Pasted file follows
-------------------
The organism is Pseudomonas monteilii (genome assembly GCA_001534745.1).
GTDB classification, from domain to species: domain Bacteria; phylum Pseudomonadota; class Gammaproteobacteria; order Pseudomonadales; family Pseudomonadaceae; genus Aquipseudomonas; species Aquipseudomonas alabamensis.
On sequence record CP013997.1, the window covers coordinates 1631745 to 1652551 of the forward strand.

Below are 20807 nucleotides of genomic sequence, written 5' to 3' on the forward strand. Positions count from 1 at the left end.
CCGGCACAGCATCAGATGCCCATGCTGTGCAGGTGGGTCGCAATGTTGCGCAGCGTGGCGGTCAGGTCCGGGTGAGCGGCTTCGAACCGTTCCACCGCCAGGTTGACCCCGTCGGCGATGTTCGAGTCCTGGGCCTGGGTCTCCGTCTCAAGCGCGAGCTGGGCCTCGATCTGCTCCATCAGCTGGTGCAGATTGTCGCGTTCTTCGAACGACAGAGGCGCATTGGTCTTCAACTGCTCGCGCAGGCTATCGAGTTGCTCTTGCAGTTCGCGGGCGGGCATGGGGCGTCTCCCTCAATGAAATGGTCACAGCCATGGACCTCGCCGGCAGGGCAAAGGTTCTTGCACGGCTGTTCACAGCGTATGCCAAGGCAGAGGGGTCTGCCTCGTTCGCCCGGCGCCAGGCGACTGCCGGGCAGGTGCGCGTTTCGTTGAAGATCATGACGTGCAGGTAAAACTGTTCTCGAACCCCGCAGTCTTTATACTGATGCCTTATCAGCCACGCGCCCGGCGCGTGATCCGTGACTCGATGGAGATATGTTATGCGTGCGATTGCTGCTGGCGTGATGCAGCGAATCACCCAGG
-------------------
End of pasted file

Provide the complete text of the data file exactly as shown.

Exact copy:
The organism is Pseudomonas monteilii (genome assembly GCA_001534745.1).
GTDB classification, from domain to species: domain Bacteria; phylum Pseudomonadota; class Gammaproteobacteria; order Pseudomonadales; family Pseudomonadaceae; genus Aquipseudomonas; species Aquipseudomonas alabamensis.
On sequence record CP013997.1, the window covers coordinates 1631745 to 1652551 of the forward strand.

Below are 20807 nucleotides of genomic sequence, written 5' to 3' on the forward strand. Positions count from 1 at the left end.
CCGGCACAGCATCAGATGCCCATGCTGTGCAGGTGGGTCGCAATGTTGCGCAGCGTGGCGGTCAGGTCCGGGTGAGCGGCTTCGAACCGTTCCACCGCCAGGTTGACCCCGTCGGCGATGTTCGAGTCCTGGGCCTGGGTCTCCGTCTCAAGCGCGAGCTGGGCCTCGATCTGCTCCATCAGCTGGTGCAGATTGTCGCGTTCTTCGAACGACAGAGGCGCATTGGTCTTCAACTGCTCGCGCAGGCTATCGAGTTGCTCTTGCAGTTCGCGGGCGGGCATGGGGCGTCTCCCTCAATGAAATGGTCACAGCCATGGACCTCGCCGGCAGGGCAAAGGTTCTTGCACGGCTGTTCACAGCGTATGCCAAGGCAGAGGGGTCTGCCTCGTTCGCCCGGCGCCAGGCGACTGCCGGGCAGGTGCGCGTTTCGTTGAAGATCATGACGTGCAGGTAAAACTGTTCTCGAACCCCGCAGTCTTTATACTGATGCCTTATCAGCCACGCGCCCGGCGCGTGATCCGTGACTCGATGGAGATATGTTATGCGTGCGATTGCTGCTGGCGTGATGCAGCGAATCACCCAGG